Monthly Archives: November 2012

Art is the latest “pop-up” trend

The phenomenon of pop-ups has taken off in North America, coming to Calgary in the form of a restaurant (Charpop), a lounge (Crowbar) and even a pop-up furniture and accessories store (Sit).

Wildlife painted on a utility box greets cars entering Inglewood on 9 Ave. S.E. from downtown Calgary.

But the pop-up’s latest incarnation delivers it to the masses in an esthetically pleasing format: public art. Pop-up art falls into the category of urban intervention, where designers and street artists are starting to look at urban landscapes as something more than just utilitarian. In some cities guerilla swings have popped up by bus stops, giving commuters something to do while they wait, for example. Pop-up art, by contrast, gives passersby something to look at and appreciate while they walk or drive in the city. It pretties up the streetscape.

I first noticed pop-up art on some older buildings in the East Village, where a sort of upscale grafiti-style street art injected colour into the otherwise bleak (especially in winter) landscape.

This stop sign sports a knitted cozy.

The trend has now migrated east into Inglewood. I’ve spotted several “stop-sign cozies” warming up the cold sliver poles — a practice known as “yarnbombing.” The neighbourhood’s grey utility boxes have also turned into three-dimensional works of art as artists paint them with city scenes and pictures of wildlife you’re likely to spot while walking along the Bow River or visiting the Inglewood Bird Sanctuary (deer, geese and even a Richardson’s ground squirrel).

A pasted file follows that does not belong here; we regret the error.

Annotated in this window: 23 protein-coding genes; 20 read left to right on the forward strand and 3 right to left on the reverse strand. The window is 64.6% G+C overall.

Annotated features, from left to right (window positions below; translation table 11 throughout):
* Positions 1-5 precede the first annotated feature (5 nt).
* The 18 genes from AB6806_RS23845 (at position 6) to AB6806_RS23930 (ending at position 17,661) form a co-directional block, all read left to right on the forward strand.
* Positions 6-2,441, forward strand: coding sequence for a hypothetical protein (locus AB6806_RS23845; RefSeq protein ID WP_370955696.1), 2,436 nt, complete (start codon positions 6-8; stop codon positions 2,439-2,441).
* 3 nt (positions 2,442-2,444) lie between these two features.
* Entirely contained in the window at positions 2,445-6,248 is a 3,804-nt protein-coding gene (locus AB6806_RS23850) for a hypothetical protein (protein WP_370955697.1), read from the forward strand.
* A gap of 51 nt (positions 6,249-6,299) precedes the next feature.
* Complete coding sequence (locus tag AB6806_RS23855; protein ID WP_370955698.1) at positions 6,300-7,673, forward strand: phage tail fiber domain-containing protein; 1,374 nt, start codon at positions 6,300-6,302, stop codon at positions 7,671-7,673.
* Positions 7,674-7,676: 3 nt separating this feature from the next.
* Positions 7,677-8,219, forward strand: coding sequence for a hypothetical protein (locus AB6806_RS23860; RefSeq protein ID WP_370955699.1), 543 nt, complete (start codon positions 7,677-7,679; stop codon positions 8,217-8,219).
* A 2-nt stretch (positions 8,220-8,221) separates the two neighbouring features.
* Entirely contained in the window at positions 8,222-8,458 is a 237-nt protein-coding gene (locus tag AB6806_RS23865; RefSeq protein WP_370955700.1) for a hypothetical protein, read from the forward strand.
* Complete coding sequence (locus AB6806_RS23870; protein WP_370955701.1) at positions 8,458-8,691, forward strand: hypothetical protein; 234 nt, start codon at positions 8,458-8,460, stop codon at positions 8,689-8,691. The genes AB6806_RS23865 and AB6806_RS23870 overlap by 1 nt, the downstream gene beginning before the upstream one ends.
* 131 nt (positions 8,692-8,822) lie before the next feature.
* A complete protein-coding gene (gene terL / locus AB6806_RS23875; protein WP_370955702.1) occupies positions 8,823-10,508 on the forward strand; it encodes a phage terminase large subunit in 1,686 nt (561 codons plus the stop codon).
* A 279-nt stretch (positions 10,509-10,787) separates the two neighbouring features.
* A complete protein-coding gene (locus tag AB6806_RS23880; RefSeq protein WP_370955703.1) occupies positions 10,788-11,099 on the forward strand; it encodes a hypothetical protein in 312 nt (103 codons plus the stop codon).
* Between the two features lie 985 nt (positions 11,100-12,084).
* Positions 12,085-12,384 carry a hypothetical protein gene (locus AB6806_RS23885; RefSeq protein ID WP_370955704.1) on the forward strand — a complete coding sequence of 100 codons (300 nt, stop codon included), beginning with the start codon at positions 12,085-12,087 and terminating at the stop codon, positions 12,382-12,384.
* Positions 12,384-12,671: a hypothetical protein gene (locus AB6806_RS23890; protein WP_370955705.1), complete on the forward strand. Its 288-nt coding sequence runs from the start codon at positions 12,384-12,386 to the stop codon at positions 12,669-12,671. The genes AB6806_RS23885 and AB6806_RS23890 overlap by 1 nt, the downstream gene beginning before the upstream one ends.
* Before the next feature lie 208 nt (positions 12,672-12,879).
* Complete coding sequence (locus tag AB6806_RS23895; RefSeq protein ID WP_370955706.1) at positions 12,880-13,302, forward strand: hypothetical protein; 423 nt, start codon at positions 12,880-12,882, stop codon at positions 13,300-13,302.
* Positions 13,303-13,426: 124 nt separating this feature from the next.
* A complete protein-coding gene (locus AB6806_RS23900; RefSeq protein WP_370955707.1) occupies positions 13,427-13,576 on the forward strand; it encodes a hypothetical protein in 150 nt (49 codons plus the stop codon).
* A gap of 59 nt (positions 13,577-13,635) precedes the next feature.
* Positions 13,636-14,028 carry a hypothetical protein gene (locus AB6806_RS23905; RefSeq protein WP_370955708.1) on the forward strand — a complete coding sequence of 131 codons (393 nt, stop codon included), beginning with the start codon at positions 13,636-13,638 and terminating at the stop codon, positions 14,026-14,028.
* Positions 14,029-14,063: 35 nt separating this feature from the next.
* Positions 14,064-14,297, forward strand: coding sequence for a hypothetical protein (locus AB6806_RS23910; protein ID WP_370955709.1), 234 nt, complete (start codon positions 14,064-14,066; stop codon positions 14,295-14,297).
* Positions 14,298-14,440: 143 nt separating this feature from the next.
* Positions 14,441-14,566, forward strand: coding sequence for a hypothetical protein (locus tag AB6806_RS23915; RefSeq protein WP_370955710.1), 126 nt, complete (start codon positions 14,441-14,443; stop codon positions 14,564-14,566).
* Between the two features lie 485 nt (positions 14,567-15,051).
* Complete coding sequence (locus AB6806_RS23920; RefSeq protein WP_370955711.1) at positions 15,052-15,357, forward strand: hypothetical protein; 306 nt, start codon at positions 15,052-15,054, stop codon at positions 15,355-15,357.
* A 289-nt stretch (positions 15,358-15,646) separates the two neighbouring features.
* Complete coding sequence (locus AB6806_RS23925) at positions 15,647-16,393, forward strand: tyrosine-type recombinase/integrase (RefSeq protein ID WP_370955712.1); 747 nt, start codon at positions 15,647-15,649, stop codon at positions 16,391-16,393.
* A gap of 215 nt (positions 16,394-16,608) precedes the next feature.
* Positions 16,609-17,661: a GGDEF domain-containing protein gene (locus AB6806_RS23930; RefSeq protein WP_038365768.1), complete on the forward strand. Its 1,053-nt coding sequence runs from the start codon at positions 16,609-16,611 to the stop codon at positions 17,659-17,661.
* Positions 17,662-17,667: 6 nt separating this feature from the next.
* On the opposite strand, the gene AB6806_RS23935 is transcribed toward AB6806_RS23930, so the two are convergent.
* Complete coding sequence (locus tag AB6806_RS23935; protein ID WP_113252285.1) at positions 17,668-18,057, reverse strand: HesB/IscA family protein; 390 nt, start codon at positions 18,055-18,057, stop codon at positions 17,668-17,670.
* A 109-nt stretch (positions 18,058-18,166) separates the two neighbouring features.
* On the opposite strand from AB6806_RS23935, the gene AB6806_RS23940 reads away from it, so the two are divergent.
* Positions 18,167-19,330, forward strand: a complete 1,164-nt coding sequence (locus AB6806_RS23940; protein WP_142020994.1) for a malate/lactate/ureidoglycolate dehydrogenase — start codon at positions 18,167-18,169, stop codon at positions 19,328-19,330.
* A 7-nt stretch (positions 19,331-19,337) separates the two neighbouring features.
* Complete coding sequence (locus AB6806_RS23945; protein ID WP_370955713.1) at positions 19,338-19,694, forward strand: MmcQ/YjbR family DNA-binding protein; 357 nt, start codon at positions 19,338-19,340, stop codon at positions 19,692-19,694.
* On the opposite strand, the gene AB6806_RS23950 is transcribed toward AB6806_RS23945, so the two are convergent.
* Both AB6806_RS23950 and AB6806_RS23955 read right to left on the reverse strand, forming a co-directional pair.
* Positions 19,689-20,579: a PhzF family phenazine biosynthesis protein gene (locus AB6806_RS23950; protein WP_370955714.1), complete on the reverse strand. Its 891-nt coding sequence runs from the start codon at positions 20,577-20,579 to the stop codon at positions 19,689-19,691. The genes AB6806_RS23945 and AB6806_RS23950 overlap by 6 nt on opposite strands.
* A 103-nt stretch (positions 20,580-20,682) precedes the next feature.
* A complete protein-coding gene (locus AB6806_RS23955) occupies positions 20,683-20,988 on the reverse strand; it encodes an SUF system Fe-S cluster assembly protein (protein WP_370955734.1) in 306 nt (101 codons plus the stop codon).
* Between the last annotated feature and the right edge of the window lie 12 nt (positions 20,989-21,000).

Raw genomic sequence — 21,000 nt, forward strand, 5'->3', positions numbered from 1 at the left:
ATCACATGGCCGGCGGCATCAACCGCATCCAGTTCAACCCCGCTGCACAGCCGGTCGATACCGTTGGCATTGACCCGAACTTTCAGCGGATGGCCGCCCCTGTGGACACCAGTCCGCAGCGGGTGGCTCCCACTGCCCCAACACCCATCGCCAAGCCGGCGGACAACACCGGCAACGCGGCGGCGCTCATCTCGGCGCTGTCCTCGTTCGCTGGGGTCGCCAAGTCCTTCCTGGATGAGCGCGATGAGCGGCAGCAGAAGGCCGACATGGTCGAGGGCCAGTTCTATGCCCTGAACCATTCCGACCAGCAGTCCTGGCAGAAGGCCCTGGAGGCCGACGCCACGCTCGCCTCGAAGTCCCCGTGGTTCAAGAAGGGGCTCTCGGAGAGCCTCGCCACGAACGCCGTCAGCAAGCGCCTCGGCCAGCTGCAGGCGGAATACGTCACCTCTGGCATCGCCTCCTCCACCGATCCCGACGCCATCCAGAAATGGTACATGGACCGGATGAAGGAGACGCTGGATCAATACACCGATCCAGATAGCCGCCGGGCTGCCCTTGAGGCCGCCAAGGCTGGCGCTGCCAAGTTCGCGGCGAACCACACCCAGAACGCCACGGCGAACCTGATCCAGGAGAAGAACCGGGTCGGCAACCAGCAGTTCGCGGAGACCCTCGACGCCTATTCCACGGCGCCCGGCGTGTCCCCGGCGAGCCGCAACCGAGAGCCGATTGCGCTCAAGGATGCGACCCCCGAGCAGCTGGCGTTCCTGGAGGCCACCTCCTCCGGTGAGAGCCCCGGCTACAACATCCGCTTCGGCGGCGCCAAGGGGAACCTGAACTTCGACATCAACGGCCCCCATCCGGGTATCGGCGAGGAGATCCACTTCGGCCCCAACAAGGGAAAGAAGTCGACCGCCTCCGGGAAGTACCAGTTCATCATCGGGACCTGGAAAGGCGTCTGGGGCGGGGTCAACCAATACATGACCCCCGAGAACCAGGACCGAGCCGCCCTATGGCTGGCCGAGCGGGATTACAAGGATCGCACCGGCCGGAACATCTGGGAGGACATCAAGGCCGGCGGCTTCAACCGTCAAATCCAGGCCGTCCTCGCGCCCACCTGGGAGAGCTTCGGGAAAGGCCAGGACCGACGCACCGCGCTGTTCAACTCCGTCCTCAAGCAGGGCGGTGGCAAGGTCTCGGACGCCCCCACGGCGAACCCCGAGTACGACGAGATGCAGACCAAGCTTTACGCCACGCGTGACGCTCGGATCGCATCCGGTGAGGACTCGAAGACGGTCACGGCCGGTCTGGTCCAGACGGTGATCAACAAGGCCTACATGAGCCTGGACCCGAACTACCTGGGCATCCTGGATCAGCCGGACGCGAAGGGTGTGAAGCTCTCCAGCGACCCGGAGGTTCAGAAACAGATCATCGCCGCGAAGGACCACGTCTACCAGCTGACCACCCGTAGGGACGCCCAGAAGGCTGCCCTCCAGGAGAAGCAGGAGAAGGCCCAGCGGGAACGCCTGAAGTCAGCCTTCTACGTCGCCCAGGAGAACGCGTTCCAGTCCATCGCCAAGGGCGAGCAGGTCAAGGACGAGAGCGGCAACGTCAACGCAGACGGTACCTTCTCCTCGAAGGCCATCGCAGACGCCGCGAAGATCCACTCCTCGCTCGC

The best addition to the hood — in my opinion — is a gorgeous mural covering what was once plain beige concrete supporting a train underpass that leads from the bus depot in Victoria Park under the railway tracks to 9 Avenue by Fort Calgary. Instead of a dingy underpass car passengers now marvel at a kaleidoscope of colours depicting a bird, a woman and a whole lot of flowing shapes and swirls.

This underpass is way prettier thanks to a gorgeous mural painted this past summer.

Personally, I love this trend. I think it’s a great way to beautify community spaces and bring interest to tableaux that would otherwise remain utilitarian, ugly and add nothing to the urban environment.

How about you? Have you noticed any pop-up art in your neighbourhood? Do you like it?

Drink of the Week: Hashtag Boom (#Boom)

Bourbon is super trendy right now and I had the chance to sample several bourbon cocktails at a small competition held at Vine Arts wine and spirits shop this past Sunday evening.